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Hiring an Outside Expert for Your Family Business

How to find and use one without creating family chaos


Part of the America’s Entrepreneurs Special Report

One of the of the trickiest thing for a family business to do is to ask for help from an outsider, whether it’s bringing on an expert as a full-time employee, a consultant or a board member. But to take a family business to the next level, tackle thorny challenges and receive no-holds-barred feedback, sometimes you need to do just that.

It’s tricky, though. Pulling back the curtains to non-family members requires trust and a willingness to listen and to learn.

For insight on when and how to find an outside expert for a family business, I reached out to Ted Clark, Northeastern University Center for Family Business executive professor of entrepreneurship and innovation and director of the Center for Family Business. Clark is also on the board of FamilyBusiness.org, from the University of St. Thomas’ Entrepreneur and Innovation Exchange — eix.org — a social media platform for new business ventures. (Full disclosure: The Schulze Foundation, which funds EIX, is also a funder of Next Avenue.)

Next Avenue: When should a family business look for an outside expert?

Ted Clark
Ted Clark

Ted Clark: I would say as soon as you need one at any particular point in time. Bringing in a non-family employee can happen immediately, if you need someone to support the business.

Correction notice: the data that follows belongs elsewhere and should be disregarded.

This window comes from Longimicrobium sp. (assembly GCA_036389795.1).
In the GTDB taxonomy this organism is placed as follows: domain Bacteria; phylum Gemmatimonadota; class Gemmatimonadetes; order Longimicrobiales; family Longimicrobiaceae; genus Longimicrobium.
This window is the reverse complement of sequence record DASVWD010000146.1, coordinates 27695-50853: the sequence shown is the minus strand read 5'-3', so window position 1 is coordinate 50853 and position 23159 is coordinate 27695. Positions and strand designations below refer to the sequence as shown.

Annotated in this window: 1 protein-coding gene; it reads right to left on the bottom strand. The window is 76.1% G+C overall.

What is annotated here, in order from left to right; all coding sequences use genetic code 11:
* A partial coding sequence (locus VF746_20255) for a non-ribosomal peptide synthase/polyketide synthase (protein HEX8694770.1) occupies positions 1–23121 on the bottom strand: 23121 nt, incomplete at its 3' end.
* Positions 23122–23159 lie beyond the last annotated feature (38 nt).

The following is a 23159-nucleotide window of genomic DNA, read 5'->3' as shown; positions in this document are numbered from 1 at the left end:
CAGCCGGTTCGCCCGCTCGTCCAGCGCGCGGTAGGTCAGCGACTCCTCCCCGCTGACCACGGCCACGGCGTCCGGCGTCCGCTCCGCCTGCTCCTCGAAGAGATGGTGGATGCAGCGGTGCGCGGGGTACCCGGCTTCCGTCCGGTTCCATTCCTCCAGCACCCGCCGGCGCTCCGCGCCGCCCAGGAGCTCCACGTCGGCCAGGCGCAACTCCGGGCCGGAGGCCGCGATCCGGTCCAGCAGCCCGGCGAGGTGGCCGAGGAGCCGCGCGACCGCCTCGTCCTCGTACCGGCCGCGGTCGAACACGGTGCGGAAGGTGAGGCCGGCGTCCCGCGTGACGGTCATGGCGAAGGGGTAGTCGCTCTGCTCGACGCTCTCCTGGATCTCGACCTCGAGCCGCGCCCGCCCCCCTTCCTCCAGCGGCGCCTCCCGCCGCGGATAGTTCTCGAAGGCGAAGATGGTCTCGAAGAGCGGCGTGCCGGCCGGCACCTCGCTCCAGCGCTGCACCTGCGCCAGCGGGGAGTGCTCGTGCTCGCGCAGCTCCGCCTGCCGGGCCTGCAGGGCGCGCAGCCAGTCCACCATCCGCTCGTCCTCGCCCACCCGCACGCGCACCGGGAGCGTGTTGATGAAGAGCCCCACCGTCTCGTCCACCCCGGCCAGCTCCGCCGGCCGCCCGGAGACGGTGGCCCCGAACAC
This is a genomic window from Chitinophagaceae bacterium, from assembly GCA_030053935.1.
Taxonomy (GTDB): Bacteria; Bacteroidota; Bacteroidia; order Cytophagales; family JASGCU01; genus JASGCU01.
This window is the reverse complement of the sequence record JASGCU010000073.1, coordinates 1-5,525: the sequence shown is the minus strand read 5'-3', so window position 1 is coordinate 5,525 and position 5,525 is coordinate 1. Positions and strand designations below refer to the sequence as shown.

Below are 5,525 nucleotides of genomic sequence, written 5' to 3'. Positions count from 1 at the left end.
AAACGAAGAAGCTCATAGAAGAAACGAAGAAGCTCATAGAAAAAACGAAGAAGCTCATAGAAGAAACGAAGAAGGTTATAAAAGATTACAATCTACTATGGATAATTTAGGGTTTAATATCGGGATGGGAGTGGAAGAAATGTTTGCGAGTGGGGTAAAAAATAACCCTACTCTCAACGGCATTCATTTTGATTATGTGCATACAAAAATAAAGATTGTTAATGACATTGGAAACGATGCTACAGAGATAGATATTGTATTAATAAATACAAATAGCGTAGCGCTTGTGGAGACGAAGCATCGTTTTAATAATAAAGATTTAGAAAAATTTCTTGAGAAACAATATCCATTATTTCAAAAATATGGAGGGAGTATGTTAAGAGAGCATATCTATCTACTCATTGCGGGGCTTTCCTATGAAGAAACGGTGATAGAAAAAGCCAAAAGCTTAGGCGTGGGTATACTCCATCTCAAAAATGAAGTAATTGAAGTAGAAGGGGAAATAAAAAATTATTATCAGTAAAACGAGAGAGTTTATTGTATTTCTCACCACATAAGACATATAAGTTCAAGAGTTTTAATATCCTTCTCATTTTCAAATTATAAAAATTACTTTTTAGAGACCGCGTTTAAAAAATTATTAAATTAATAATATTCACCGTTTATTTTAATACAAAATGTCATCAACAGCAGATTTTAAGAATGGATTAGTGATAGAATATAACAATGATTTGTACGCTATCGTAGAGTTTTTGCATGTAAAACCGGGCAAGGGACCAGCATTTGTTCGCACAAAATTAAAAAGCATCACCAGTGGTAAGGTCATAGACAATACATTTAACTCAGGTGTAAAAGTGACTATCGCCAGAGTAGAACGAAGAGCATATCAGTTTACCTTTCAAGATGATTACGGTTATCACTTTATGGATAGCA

The same with the board. You can’t do it soon enough.

Isn’t there a psychological or ego issue — the insider versus the outsider issue?

From the perspective of a functioning family business, I would turn it around. If you’re thinking that you don’t need these people — ‘We are smarter than the rest of the world. We don’t need outsider perspectives.’ —  it’s really a question of how long can that last? Seriously!

To think for one second that you can be disconnected and unconnected from the outside world, that is not reasonable. If you are in the situation where your family is saying ‘We don’t need outside people,’ that is a sign that you need some outside people.

Does it depend on the way the family business is set up?

There are three types of family businesses.

There’s  the monarchy or aristocracy, where there is the king or the queen, and one person is in charge. That is the family business that gets the bad rap of not needing outside people.